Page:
Serverless computing: What’s behind the modern cloud model?

It’s not just for private applications: enterprise digital solutions are becoming increasingly cloud-based. Several providers have launched interesting and promising service solutions, though many of them are hard to describe and distinguish. This is true of serverless computing, a very recent development that experts also refer to as function-as-a-service (FaaS). Though the name would seem to suggest that the cloud structures don’t have servers, that’s not the case. We’ll take a closer look at the technology below.

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What does the serverless concept mean?

Serverless computing or serverless architecture refers to a cloud-based model that enables users to create and run applications or processes without direct contact with the underlying server. These cloud environments do have servers – though the provider takes sole responsibility for the provision, scaling, and management. Accordingly, the serverless approach goes one step further than the platform-as-a-service model (PaaS), in which developers and customers have to communicate with the server(s) via an API and add or enable resources themselves.

As these administrative tasks are not needed in projects with serverless computing infrastructures, developers can focus entirely on developing and implementing the respective software. However, to make this possible, stateless functions containing instructions for the program’s response to specific events in addition to the actual program code must be created. The respective program code – including the required functions (stateless so fully independent of infrastructure) – can then be uploaded to the cloud environment at any time. Due to the key role the functions play there, some providers call their serverless services “function-as-a-service (FaaS)”.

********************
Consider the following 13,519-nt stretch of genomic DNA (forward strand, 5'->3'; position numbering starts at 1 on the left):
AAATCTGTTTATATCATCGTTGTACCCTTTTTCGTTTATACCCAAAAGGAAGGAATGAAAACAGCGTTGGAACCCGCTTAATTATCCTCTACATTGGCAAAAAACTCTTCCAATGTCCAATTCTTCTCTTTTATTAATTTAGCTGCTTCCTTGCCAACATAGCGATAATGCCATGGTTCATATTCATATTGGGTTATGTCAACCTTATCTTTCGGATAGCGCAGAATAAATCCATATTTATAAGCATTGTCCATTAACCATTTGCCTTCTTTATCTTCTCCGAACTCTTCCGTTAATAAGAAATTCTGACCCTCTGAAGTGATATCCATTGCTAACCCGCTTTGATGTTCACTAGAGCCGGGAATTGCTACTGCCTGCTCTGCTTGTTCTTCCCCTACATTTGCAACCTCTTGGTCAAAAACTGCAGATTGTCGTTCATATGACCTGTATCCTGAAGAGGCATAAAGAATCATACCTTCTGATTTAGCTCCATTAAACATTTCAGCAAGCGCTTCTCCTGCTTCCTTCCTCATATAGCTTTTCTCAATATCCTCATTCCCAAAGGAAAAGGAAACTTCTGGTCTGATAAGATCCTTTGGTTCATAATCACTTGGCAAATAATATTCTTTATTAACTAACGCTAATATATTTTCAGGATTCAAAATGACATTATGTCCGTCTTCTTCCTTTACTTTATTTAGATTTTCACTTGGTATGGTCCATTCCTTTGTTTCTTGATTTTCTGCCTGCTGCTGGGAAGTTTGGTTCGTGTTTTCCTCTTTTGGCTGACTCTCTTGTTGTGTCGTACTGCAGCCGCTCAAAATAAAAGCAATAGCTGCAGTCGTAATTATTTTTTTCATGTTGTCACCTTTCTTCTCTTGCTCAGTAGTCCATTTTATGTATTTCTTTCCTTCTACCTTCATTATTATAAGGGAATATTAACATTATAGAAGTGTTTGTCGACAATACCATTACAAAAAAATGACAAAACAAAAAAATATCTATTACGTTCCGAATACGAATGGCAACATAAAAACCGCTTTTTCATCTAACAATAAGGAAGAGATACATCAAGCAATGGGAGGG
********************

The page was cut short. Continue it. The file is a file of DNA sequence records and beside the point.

Serverless computing providers are responsible not only for ensuring that the required server resources are available at all times, but also for guaranteeing maximum reliability. The services are generally charged based on a pay-per-use model so that customers only pay for the services they actually use.

How does serverless computing work?

Hardware management by the provider is the key to a serverless architecture. The only challenge for users is to integrate their software, including the corresponding functions, into the rented cloud structures. These functions can be called:

  • asynchronously via events
  • or synchronously, based on the classic client-server model.

The former has the advantage of preventing excessive coupling of individual functions, minimizing the resources required. One example of an event-based function is generating a thumbnail whenever an image is uploaded. In the classic method, the client has to send a separate request to the server to call a function and to create the thumbnail.